St Emilion was a sort of Robin Hood – he had firewood privileges from the earl of the estate, but stole bread from the earl’s kitchens to feed the poor.  The story goes that the bread he stole took on the appearance of firewood while he was taking it from the property, thus protecting him from getting caught. Today, there are only two decorative elements in St Emilion’s cave, if you don’t include the rock that passes for his bed.  A spring, said to heal those with blind or poor vision, and a chair, said to imbue insta-fertility in any woman who sits in it; results to be expected within 6 months.  I should be safe, but just in case, I gave the chair a wide birth.  Errr.. berth!  I meant berth. (Darnit Freud!)

Despite all this, St Emilion’s world heritage status is actually owing to the wine.  The history of wine-growing dates back to the Romans, and is ever present to this day; several Châteaus bump up against the old town walls, and driving or taking the train in, there are vineyards as far as the eye can see.  Most of the vineyards immediately surrounding the village grow Merlot grapes, as these typically make up 60% of the blend in the St Emilion (red) wines, although most of what I tried contained upwards of 85%.

Many of the Grand Crus Classés owe their high quality to their location on the same limestone plateau as the village.  Like that of the monolithic church, the limestone below the vineyards has also been mined for building materials, and what’s left forms vast underground networks where the Châteaus age the wine in barrels.  That said, the cellar space requirements at Château Villemaurine, for example, take up just 10% of the 200km of limestone network under their vineyard, so the majority of the quarry sits empty.  Hide and seek, anyone?

This merlot is just begging to be picked. Apparently 90% of these underground cellars aren't used anymore. I have some ideas: #1. Escape Room. #2. Laser Tag (I'd say paintball, but it would be awful to clean up) #3. Dial-a-Tryst...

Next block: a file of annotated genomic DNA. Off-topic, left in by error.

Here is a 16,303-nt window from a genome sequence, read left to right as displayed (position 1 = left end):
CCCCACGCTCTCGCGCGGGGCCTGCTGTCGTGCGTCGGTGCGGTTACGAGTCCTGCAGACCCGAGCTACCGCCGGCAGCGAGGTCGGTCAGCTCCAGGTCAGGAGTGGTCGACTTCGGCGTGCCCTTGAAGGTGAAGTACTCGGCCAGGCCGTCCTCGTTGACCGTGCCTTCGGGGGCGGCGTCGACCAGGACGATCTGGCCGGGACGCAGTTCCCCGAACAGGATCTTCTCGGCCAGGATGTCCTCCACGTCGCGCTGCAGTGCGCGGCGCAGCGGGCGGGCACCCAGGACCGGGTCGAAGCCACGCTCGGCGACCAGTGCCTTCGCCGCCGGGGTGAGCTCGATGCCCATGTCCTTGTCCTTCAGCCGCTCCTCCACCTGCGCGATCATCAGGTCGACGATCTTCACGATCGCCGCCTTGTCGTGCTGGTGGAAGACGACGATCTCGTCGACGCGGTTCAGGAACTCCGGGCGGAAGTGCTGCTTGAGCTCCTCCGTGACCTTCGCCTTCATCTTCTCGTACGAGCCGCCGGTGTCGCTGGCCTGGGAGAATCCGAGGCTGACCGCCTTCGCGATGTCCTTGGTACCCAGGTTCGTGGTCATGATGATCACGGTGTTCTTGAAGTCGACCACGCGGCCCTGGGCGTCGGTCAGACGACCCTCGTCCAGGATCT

This merlot is just begging to be picked; harvest is a few days away!  And right below…180km of unused limestone dungeon. My top 5 ideas: #1. Escape Room. #2. Laser Tag (I’d say paintball, but it would be awful to clean up.  I am, above all things, practical.) #3. Home for your pet minotaur.  #4. Corporate teambuilding exercises.  #5. Survival games (not so different from #4, methinks)

I came away with a few nice bottles of wine including a sparkling demi-sec, which the winemaker promises tastes like Lambrusco (intriguing, to say the least), and a new appreciation for Merlot.

In other news, this is my last weekend of freedom before school starts.  It’s been five and a half months of no work, lots of travelling and outdoor time, sleeping in, exploring old/new places and catching up with people to my heart’s content.  Come Tuesday, it’s game faces all around, and time for serious study.

Until the first school break, which is six weeks away…

(Visited 118 times, 80 visits today)

5 thoughts on “one in Emilion

  1. Pingback: the belles of st emilion – when wine sings

Leave a Reply

Your email address will not be published. Required fields are marked *

This site uses Akismet to reduce spam. Learn how your comment data is processed.